1. The massive increase in KS in AIDS patients-"at least 20,000 times more common in persons with AIDS than in the general population and 300 times more common than in other immunosuppressed groups".

2. The fact that "few known human carcinogens increase the risk by more than 100 fold and,in the best documented example, hepatitis-B and hepatoma,the cause of the cancer is an infection".

3. In immunosuppressed subjects such neoplasms "may have an infectious cause" (20).

However a high incidence of a relatively rare disease in a confined population does not necessarily indicate an infectious origin. Malignant mesotheliomas are exceptionally rare in the general population,approximately one case per million (21). However,in a study published in 1988 of a cohort of individuals employed by the Australian Blue Asbestos Company that operated in Wittenoom in Western Australia,there were 33 deaths from mesothelioma recorded. Even though this study grossly underestimates the incidence of mesothelioma,it still reveals a greater than 5000 fold risk of dying from this disease in these individuals (22). Asbestos, a non-infectious agent,has been accepted as the major causal factor in this condition. In another study of 2271 deaths of insulation workers who came into regular contact with asbestos the cause of death in 175 was mesothelioma,an incidence of 7706 in 100,000 (8%)(23). The risks quoted in these studies are considerably higher (50 and 800 times) than that associated with hepatitis-B refered to by Beral.

The data concerning hepatitis-B virus (HBV) and hepatoma were taken by Beral et al from a paper by Beasley et al (24). This paper describes a prospective study of 22,707 male civil servants from Taiwan where it was found that"the incidence of primary hepatocellular carcinoma (PHC) among carriers of hepatitis-B surface antigen (HBsAg) was much higher than among non-carriers (1,158/100,000 vs 5/100,000)". These authors put forward the hypothesis that hepatitis-B virus has a primary role in the aetiology of PHC, an hypothesis that so far has not been conclusively proven. The authors themselves state "alternative explanations of the very high relative risk among HBsAg carriers are that HBV is a cofactor with another aetiological agent or is simply a risk factor. Case control studies have repeatedly shown that PHC does occur in HBsAg negative subjects. This finding can be taken to mean either that HBV is not sufficient to cause PHC or that there are several independent causes".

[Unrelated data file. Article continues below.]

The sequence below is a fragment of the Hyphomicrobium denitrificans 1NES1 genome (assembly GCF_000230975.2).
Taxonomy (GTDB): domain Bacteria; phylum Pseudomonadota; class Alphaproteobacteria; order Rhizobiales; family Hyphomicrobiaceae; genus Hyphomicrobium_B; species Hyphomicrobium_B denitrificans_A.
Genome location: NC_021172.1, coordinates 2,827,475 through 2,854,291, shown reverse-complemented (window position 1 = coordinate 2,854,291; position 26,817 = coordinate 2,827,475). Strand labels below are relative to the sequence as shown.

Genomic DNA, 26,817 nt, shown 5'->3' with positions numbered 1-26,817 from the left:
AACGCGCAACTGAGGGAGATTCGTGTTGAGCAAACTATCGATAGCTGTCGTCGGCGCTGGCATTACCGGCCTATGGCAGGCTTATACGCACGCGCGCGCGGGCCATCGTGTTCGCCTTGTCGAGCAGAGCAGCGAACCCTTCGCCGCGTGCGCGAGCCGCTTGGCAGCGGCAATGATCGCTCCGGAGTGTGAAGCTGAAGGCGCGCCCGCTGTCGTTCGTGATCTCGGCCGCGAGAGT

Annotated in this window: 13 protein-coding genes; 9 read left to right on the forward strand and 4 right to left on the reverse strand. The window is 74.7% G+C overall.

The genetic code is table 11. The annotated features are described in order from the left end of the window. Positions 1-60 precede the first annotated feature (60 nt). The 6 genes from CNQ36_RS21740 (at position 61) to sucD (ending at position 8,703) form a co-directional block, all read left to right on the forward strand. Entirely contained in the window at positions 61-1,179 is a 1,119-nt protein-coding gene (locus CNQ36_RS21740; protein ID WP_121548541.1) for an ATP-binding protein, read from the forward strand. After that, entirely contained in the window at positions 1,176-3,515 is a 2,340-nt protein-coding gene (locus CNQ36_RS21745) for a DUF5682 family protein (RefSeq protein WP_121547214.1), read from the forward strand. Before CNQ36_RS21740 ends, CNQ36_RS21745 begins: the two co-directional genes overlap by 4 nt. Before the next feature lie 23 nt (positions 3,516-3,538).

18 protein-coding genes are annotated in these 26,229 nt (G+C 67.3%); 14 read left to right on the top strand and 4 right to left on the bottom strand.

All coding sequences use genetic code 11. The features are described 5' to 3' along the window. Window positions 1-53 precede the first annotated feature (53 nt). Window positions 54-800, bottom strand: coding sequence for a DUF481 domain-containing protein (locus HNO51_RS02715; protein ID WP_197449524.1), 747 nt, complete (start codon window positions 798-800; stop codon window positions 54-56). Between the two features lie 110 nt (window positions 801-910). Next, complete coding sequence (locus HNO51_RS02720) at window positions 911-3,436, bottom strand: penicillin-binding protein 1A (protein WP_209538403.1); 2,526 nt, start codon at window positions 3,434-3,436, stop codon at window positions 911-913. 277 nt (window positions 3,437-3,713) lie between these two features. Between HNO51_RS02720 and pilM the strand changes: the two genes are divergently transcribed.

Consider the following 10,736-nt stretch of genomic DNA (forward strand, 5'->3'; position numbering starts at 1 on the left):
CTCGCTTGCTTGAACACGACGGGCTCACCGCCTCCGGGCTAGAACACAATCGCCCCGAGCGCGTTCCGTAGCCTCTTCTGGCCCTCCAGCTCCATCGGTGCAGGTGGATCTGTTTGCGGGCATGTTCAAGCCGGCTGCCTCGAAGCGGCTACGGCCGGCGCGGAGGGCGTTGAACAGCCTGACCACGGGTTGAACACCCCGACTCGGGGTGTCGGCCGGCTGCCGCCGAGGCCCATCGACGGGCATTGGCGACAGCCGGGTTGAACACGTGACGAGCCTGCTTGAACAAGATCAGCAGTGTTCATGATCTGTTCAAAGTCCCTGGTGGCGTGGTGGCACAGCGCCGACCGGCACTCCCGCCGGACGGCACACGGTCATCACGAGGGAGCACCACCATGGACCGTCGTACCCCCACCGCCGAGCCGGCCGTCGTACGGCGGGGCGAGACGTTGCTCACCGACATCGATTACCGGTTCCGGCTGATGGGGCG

The authors also refer to the geographical correlation between the amount of aflatoxin in food and the incidence of PHC that occurs in Africa. They postulate that a similar relationship may exist in Taiwan but also point out that,due to the eclectic nature of the Chinese diet,there are insurmountable difficulties in studying this particular factor. In support of their argument Beral et al also refer to a review paper published by Kinlen in 1982 (6). This paper is cited as showing that the increase in KS in immunosuppressed patients is caused by an infectious agent. However the substance of Kinlen's review is to: